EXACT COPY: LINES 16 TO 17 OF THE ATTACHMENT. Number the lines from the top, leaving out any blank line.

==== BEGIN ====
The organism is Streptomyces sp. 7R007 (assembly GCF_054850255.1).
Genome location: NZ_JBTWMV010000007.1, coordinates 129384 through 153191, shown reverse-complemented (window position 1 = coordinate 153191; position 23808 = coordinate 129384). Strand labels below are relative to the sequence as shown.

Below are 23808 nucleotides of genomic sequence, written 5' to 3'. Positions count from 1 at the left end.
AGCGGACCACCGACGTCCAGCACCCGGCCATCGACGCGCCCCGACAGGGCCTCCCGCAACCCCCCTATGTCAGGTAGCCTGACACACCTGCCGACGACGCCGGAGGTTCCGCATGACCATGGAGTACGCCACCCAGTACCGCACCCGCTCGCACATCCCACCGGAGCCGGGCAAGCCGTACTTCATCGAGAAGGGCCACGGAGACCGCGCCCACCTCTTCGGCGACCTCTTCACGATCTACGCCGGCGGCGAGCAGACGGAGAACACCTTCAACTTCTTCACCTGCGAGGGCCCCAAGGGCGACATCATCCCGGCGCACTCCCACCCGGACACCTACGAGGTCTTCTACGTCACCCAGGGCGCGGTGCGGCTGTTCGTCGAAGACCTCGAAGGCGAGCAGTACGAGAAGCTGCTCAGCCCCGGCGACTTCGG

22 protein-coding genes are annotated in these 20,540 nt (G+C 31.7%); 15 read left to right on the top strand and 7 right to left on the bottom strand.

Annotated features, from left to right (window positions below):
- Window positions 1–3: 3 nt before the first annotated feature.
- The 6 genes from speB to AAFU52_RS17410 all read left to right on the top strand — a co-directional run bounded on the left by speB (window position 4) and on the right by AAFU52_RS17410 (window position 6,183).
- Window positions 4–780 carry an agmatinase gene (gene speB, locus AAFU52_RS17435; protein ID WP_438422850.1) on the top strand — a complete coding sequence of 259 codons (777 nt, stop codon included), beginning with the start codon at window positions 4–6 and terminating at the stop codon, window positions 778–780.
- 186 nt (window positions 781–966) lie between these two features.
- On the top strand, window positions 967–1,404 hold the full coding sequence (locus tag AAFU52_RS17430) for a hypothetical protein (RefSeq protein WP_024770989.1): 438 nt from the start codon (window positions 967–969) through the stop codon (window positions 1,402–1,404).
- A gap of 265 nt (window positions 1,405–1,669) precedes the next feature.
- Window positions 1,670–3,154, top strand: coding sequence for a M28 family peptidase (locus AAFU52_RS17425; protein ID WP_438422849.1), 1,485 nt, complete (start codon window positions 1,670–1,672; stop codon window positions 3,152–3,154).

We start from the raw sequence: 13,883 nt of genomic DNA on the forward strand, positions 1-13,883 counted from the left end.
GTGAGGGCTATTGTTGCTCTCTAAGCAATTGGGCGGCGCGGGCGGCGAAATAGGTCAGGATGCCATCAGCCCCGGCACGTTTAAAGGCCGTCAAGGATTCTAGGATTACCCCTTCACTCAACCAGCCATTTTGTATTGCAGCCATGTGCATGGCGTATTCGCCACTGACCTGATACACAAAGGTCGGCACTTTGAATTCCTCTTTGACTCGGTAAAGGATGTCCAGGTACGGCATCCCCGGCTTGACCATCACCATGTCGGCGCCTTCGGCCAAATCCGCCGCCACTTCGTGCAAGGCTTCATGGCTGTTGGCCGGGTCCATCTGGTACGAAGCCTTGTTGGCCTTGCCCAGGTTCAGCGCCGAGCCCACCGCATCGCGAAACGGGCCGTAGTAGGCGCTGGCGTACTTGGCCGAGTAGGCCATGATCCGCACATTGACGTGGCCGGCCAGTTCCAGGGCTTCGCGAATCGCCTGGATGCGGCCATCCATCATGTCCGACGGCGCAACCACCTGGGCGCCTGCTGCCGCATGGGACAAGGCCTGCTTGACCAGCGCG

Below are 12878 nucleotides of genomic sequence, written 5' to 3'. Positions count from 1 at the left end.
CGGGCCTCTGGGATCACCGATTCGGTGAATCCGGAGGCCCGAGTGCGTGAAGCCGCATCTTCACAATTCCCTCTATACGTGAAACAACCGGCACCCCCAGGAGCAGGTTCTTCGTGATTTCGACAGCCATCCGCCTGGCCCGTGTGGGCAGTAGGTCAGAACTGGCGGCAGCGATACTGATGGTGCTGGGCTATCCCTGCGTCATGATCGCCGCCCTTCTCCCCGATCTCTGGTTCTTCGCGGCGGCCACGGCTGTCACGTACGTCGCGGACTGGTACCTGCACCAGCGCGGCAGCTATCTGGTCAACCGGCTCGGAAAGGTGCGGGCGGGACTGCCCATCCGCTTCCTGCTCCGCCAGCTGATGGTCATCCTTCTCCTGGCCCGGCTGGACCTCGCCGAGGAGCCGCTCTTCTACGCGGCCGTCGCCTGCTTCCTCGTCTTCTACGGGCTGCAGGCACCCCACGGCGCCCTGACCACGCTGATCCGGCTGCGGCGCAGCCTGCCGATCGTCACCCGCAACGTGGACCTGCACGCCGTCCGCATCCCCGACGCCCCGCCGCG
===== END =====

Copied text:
Below are 12878 nucleotides of genomic sequence, written 5' to 3'. Positions count from 1 at the left end.
CGGGCCTCTGGGATCACCGATTCGGTGAATCCGGAGGCCCGAGTGCGTGAAGCCGCATCTTCACAATTCCCTCTATACGTGAAACAACCGGCACCCCCAGGAGCAGGTTCTTCGTGATTTCGACAGCCATCCGCCTGGCCCGTGTGGGCAGTAGGTCAGAACTGGCGGCAGCGATACTGATGGTGCTGGGCTATCCCTGCGTCATGATCGCCGCCCTTCTCCCCGATCTCTGGTTCTTCGCGGCGGCCACGGCTGTCACGTACGTCGCGGACTGGTACCTGCACCAGCGCGGCAGCTATCTGGTCAACCGGCTCGGAAAGGTGCGGGCGGGACTGCCCATCCGCTTCCTGCTCCGCCAGCTGATGGTCATCCTTCTCCTGGCCCGGCTGGACCTCGCCGAGGAGCCGCTCTTCTACGCGGCCGTCGCCTGCTTCCTCGTCTTCTACGGGCTGCAGGCACCCCACGGCGCCCTGACCACGCTGATCCGGCTGCGGCGCAGCCTGCCGATCGTCACCCGCAACGTGGACCTGCACGCCGTCCGCATCCCCGACGCCCCGCCGCG